Syracuse University Magazine

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Kay Devesty

Pride of Place

When Kaye DeVesty took a job at Syracuse University in the Bursar’s Office a year out of college, she never imagined that 36 years later she would retire as director of financial aid in the Office of Financial Aid and Scholarship Programs. “I used to look at people who worked at SU for years and years and wonder how they could stay at one place for so long,” says DeVesty, who graduated from SUNY Brockport in 1976 with a degree in history and political science. “Now I know it’s because this campus has so much to offer. Over the years I’ve had opportunities to see Chief Justice John Roberts, President Bill Clinton, and the Dalai Lama, attend art exhibitions, and concerts by famous musicians, and, of course, cheer on the Orange at many football and basketball games at the Dome.”

A Syracuse native, DeVesty would have loved to attend the University on the Hill, but as one of eight children, it was financially beyond her reach. Ironically, during her lengthy tenure in the financial aid office, she has helped thousands of young people earn degrees from SU. “I worked with families to put together financial aid packages that help students meet the cost of their SU education and walked them through exactly what they needed to do to pay their bills for all four years,” says DeVesty, whose son graduated from the University in 2006, giving her insight into the college experience from a parent’s point of view. “The financial aid application process is far more complex than in the past, and keeping up with ever-changing federal regulations was challenging. But it has all been worthwhile and especially rewarding when you hear from students who have worked hard and earned their degrees.”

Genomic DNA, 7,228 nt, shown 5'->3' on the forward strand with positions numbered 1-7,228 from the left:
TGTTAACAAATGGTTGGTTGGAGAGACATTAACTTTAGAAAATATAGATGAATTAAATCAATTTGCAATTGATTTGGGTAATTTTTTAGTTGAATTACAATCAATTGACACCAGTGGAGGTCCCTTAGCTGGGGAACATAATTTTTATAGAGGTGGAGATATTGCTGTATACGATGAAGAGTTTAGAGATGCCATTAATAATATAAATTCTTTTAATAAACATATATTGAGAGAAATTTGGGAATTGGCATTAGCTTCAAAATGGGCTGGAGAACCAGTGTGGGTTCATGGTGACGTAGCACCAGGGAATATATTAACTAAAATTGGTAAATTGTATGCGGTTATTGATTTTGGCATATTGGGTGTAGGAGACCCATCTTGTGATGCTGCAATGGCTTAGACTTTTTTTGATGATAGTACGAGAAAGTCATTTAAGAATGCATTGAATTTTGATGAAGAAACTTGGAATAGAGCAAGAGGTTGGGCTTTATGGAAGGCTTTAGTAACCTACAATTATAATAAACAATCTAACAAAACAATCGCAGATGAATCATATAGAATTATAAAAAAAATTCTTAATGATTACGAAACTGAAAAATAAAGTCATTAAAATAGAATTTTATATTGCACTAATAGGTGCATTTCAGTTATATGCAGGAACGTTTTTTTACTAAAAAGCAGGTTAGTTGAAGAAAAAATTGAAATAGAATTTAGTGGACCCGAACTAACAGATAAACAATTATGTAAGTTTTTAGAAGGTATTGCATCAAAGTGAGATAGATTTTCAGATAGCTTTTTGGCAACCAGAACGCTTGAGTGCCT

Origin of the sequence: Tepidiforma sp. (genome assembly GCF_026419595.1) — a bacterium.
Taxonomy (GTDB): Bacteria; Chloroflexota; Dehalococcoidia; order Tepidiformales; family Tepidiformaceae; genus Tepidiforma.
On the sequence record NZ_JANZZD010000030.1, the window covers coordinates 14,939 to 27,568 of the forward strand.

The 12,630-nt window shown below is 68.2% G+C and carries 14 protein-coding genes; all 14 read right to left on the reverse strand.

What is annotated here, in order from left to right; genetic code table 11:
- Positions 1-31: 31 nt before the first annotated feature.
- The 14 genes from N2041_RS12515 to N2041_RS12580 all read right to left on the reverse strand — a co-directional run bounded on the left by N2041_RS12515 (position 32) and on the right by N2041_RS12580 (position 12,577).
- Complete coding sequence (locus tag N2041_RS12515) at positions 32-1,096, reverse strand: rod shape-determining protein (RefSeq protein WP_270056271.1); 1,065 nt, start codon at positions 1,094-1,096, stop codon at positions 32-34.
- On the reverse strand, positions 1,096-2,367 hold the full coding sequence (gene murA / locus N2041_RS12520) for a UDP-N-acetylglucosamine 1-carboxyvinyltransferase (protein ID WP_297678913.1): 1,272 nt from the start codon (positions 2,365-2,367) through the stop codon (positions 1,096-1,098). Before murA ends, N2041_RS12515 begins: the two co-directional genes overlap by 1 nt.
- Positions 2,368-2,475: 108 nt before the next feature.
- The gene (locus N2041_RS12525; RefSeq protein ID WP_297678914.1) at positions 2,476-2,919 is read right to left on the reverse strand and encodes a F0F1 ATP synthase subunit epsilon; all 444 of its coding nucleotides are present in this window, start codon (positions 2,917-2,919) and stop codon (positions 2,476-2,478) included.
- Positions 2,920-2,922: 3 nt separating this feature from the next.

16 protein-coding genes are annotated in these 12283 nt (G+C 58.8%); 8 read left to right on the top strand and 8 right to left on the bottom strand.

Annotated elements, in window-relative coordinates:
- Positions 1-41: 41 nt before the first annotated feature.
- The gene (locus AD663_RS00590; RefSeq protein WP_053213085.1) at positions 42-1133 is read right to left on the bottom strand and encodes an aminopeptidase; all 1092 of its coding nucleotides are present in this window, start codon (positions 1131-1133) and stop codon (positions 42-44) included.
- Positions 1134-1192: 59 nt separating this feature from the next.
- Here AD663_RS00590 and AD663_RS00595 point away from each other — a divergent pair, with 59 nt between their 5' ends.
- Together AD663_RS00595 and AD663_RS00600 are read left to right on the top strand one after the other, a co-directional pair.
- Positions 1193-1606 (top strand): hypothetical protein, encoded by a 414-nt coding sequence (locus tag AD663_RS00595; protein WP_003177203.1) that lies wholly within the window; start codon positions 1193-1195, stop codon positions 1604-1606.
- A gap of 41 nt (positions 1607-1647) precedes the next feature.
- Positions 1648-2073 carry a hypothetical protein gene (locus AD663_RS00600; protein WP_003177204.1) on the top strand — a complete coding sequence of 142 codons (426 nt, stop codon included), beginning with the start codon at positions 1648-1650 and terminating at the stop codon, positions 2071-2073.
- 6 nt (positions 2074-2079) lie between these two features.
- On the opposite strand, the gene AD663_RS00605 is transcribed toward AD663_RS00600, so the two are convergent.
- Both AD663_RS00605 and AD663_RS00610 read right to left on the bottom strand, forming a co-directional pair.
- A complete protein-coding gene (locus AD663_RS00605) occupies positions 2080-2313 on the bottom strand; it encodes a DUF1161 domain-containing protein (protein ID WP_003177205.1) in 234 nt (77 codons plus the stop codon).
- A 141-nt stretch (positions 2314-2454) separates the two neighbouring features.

DeVesty—who officially retired on July 15—has replaced reviewing student aid applications and responding to inquiries from anxious students and parents with taming the wild places in her garden, catching up on reading, and taking long walks and bike rides with her husband. Eventually she expects to volunteer at the Onondaga Historical Association and attend lectures at the Susan B. Anthony House near Rochester. “I think I miss my staff the most,” DeVesty says. “They are committed and smart and know what to do and they do it. The University needs hardworking creative people because there’s always some new initiative around the corner.”

Not quite ready to put SU behind her, DeVesty will return to campus on a part-time basis in the fall to help Ryan Williams, associate vice president for enrollment management in the Office of Financial Aid and Scholarship Programs, get a few special projects off the ground. “Kaye not only has an incredible grasp of financial aid policies and procedures, but she also understands other areas of the University, and that gives her a solid grounding and connectivity,” Williams says. “And it’s not just about process. Kaye understands the history and rationale for our policies and procedures. Her wealth of knowledge is invaluable.”       —Christine Yackel



Photo by John Dowling